Mimosas. Dear readers, my apologies. I had every intention of getting this done before the new year, but time and circumstances conspired to make that just not possible. Alas! However, the winds of fortune have indeed righted my flagging ship and powered by delicious mimosas I am ready to take the deep dive into what is one of the mind-fuckiest and tragic Goosebumps novels yet. Yes, that is something of a tall order, given some of the other books I've covered (I'm looking at you, The Ghost Next Door). But seriously, this book is strange, sinking, and fucking gutting. Shall we?
Now, this book also features what is probably the largest cast of a Goosebumps book to date as well, with the main character Larry...well, not so much the leader as just one of the gang. He's part of a band, see, called The Geeks, who are getting ready to take on the much more affluent Howie Hurwin and his Howie and the Shouters in a local Battle of the Bands. So right off the bat we have a pretty solid plot already established. Larry and his friends (Manny, Jared, Kristina, and Lily) are a bit of a motley crew, with three guitarists, one keyboardist, and one vocalist. The redundancy will become important later, don't worry.
Anyway, the early story gets a few things out of the way. First, Larry's neighborhood has something of a dog problem, with packs of strays roaming the streets looking for children to devour. Solid plan, I must say, and it seems that they love chasing Larry especially. Second, Larry has really nice hair. He takes care of that shit, brushing it nicely and maintaining its perfect wave. Third, he's part of an actually decent friend group that just feels so...out of place in Goosebumps. Yes, they give each other a bit of a hard time, but no one is insufferable and while there is a little teasing, it's in good fun and mostly everyone just seems to like each other. Readers, you know you're in for some heartbreak, right? You can smell it in the air?
Well, so, after playing outside in the snow a little, the gang finds a bottle of INSTA-TAN in a dumpster and decide to give it a try. And okay, this isn't perhaps the greatest of ideas. But it's only a few months after its expiration date, so what's the big deal. It's not like going invisible or trying to scare someone to prop up toxic masculinity so what's the harm? Well, when Larry almost passes out after putting it on and going out to play...
Only psyche! Yeah, in a trend that will continue to get darker and darker over time, the book reveals that this passing out is just normal. Larry just can't sweat. No big deal. He gets injections regularly so that this...isn't a problem. And the Battle of the Bands inches closer. Really, I love how focused this book is. A lot of the time these books sort of fart around a little, but this one is playing a long con and so definitely strives to keep the plot zooming right ahead, which is where we get our first complication: hair! Turns out Larry is starting to grow dark, thick hairs on his hands and other places. Readers, if you're like me, you might think now that we've entered soundly into the realm of the horrors of puberty. Larry is growing hair that he finds unsightly, that he will do anything to eradicate. Personally I think the book goes a little heavy on how gross these hairs are supposed to be, but I'm guessing since hair is Larry's thing, he's terrified of that changing.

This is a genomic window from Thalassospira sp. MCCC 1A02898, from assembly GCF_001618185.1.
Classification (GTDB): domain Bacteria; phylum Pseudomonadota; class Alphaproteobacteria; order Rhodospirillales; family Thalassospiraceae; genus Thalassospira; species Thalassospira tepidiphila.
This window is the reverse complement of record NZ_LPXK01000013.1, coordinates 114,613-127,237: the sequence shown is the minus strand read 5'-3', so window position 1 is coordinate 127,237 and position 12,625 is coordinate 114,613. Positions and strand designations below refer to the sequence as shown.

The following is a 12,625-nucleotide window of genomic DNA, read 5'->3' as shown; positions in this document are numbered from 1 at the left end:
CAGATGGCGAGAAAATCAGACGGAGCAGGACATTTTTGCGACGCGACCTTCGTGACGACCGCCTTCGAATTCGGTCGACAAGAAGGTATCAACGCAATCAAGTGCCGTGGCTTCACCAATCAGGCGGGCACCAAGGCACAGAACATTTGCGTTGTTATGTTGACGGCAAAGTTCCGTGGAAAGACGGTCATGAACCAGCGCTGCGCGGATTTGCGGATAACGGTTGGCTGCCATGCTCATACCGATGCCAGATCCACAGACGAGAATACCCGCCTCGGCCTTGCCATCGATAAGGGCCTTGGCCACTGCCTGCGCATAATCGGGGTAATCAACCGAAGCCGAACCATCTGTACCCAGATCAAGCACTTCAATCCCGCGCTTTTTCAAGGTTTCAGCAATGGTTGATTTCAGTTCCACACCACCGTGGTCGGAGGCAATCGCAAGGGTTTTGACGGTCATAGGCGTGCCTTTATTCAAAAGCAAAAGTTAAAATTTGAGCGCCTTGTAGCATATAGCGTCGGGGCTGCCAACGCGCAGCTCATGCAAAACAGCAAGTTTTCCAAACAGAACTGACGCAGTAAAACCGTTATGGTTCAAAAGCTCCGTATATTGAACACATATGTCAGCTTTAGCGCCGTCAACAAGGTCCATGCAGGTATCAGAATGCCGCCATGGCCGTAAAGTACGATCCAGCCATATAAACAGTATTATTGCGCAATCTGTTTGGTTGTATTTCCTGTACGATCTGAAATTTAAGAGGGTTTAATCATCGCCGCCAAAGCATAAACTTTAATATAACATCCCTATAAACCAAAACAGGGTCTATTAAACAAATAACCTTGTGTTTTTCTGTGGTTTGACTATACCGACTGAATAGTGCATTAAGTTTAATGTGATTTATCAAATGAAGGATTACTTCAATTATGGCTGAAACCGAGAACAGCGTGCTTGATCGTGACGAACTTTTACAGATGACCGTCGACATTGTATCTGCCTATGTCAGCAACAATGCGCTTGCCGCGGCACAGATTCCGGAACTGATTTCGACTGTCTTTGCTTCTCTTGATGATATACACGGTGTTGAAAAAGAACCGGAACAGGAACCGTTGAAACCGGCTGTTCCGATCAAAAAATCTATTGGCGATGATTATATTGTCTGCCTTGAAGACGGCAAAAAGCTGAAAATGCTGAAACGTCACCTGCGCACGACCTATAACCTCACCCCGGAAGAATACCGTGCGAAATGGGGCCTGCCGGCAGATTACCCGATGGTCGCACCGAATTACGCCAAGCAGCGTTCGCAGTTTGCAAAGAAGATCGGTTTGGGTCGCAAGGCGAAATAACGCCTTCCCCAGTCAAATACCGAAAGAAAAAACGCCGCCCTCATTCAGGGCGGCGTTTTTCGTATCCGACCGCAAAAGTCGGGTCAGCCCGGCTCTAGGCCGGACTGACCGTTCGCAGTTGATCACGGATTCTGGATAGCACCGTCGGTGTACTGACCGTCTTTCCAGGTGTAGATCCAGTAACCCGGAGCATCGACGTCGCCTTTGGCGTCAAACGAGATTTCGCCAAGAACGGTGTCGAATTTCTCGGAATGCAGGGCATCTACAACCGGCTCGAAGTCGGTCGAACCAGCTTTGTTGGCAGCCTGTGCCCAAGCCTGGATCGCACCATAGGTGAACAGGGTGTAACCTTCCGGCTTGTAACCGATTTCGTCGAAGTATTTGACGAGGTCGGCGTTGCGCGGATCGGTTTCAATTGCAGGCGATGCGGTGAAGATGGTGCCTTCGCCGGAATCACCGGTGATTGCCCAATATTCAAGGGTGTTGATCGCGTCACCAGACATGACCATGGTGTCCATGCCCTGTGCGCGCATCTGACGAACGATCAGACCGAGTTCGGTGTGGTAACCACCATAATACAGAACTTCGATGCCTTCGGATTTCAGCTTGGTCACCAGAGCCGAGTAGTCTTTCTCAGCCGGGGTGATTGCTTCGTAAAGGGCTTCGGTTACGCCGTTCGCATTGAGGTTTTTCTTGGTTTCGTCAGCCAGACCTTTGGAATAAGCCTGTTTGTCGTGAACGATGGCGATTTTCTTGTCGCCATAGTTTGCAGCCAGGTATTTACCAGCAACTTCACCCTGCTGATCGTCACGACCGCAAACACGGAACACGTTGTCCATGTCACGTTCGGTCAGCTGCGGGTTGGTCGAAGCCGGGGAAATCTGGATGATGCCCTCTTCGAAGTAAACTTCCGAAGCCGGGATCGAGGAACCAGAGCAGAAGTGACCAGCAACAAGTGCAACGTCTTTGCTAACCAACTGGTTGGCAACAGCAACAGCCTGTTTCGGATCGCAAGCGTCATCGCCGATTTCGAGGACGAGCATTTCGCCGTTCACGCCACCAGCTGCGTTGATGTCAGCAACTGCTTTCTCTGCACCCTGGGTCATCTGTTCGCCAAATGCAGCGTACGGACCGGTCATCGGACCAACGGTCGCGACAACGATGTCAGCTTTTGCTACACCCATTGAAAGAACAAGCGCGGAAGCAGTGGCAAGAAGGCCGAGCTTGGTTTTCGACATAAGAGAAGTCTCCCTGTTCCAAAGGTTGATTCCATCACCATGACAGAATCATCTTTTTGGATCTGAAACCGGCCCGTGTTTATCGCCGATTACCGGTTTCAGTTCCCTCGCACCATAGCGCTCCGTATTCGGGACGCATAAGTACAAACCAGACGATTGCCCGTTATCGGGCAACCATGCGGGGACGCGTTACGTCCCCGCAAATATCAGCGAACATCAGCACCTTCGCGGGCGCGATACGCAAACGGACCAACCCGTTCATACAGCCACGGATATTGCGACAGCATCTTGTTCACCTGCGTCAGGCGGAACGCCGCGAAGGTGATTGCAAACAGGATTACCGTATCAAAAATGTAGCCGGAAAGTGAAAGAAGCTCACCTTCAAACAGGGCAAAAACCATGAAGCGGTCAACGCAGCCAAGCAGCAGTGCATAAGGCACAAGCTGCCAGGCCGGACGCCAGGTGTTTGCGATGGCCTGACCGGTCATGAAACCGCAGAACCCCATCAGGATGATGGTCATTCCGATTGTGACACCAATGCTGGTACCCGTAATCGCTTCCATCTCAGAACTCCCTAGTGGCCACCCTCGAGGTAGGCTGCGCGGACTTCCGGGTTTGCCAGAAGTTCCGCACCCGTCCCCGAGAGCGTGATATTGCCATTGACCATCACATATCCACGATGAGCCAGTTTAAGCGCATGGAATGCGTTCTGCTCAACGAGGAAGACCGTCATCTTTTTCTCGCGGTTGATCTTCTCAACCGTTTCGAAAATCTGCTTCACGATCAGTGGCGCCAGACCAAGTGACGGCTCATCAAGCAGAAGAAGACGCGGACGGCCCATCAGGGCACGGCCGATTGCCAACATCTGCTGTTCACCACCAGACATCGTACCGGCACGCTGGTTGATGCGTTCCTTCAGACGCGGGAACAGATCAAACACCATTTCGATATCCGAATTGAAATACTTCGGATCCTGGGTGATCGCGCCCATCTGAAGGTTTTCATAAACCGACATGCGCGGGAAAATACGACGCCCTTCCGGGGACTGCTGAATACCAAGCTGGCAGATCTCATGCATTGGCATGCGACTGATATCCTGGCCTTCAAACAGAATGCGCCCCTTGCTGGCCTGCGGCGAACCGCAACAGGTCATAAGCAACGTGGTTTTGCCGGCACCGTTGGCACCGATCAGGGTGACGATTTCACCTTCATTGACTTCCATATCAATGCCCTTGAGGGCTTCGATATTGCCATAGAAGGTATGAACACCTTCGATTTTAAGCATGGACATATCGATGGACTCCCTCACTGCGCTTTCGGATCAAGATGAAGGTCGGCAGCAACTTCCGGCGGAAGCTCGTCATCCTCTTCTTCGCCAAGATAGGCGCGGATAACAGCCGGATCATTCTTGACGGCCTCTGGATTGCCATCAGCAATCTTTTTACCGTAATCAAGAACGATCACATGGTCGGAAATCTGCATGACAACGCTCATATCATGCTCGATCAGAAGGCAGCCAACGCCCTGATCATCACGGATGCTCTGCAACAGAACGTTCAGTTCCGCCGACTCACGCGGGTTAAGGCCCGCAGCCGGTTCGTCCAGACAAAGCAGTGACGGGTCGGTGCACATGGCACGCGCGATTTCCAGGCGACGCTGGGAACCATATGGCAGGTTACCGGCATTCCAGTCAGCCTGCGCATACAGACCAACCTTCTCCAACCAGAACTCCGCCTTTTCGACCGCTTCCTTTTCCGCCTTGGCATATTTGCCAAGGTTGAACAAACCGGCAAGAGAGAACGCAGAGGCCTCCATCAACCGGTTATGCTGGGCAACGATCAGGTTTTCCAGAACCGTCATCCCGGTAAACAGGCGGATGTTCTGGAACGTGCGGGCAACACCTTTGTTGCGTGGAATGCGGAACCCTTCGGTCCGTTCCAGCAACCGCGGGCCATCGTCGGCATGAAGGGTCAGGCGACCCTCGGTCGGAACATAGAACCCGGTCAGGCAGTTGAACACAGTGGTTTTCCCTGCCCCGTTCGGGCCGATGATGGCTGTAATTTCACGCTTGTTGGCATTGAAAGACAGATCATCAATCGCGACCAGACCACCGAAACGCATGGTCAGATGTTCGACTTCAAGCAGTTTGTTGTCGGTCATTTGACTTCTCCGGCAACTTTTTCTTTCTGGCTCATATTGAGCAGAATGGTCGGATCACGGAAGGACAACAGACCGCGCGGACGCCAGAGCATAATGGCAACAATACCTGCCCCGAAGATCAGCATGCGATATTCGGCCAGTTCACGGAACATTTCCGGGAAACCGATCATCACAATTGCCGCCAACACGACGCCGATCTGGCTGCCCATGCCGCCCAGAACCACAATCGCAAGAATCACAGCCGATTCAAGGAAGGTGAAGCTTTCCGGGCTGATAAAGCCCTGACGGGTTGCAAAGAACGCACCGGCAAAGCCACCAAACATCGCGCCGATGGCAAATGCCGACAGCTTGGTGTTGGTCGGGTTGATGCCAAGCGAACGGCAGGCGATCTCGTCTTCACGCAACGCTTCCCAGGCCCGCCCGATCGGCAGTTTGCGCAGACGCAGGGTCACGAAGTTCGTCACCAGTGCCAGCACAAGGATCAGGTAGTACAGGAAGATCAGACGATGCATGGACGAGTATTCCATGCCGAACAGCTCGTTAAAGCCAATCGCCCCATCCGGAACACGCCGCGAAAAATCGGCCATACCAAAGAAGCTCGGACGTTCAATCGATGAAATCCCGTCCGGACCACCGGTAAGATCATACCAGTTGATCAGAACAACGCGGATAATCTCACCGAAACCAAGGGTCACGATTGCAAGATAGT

And so he resorts to shaving the hairs off as they appear and trying to keep them from everyone. Which makes a lot of sense, given that this isn't something he's been prepared for. And okay, I do kinda love that so much of this book is about no one wanting to talk to Larry about puberty and how he internalizes all this rather harmful shame and shit and really if people just paused for a moment and actually dealt with his fear, a lot of the angst of the book would be resolved. And really, to the book's credit, it does position Larry as wanting so desperately so say what's going on, to confess what's happening to his body, and being met with either deflection, disbelief, or dishonesty. It's something that speaks to me about puberty especially in the 90s, where television and public school was supposed to explain things but also didn't explain anything at all. So the shaving continues, and the Battle of the Bands gets closer still. And, of course, members of the band start to go missing.
Again, I like how the book builds this, because Manny just sort of vanishes and the kids are stunned by it. Worse, he's not just gone--his entire family is out of their house and no one knows what happened to them. Everyone just sort of acts like it's not a problem, and the kids have to just accept that and move on. Until Lily goes missing, too, and Larry notices two new dogs in the neighborhood that bear a striking resemblance to his friends. Which of course freaks him out. But again, even after confessing his fears to his parents, they just sort of shoot him down, tell him not to worry. He's shaved away the hair, so for them that's good enough. He's desperate to know what's happening, and they're desperate to not want to think about it. It's pretty fucked up.
Meanwhile the band is having some problems. Down to Larry, Jared, and Kristina, they rearrange some of their work and still have one guitarist, one vocalist, and one keyboardist (see, the redundancies worked themselves out!). And they take on Howie and the Shouters on the big night. It looks like it could be a disaster...until people notice the Geeks' special effects. How do they get Larry to grow hair all over his body? In a scene right out of Freud's fantasies, Larry breaks out in fur right there on stage, and everyone loves it. The Geeks win, but Larry is too upset to really enjoy it. He runs home, and confronts his parents with what's happened.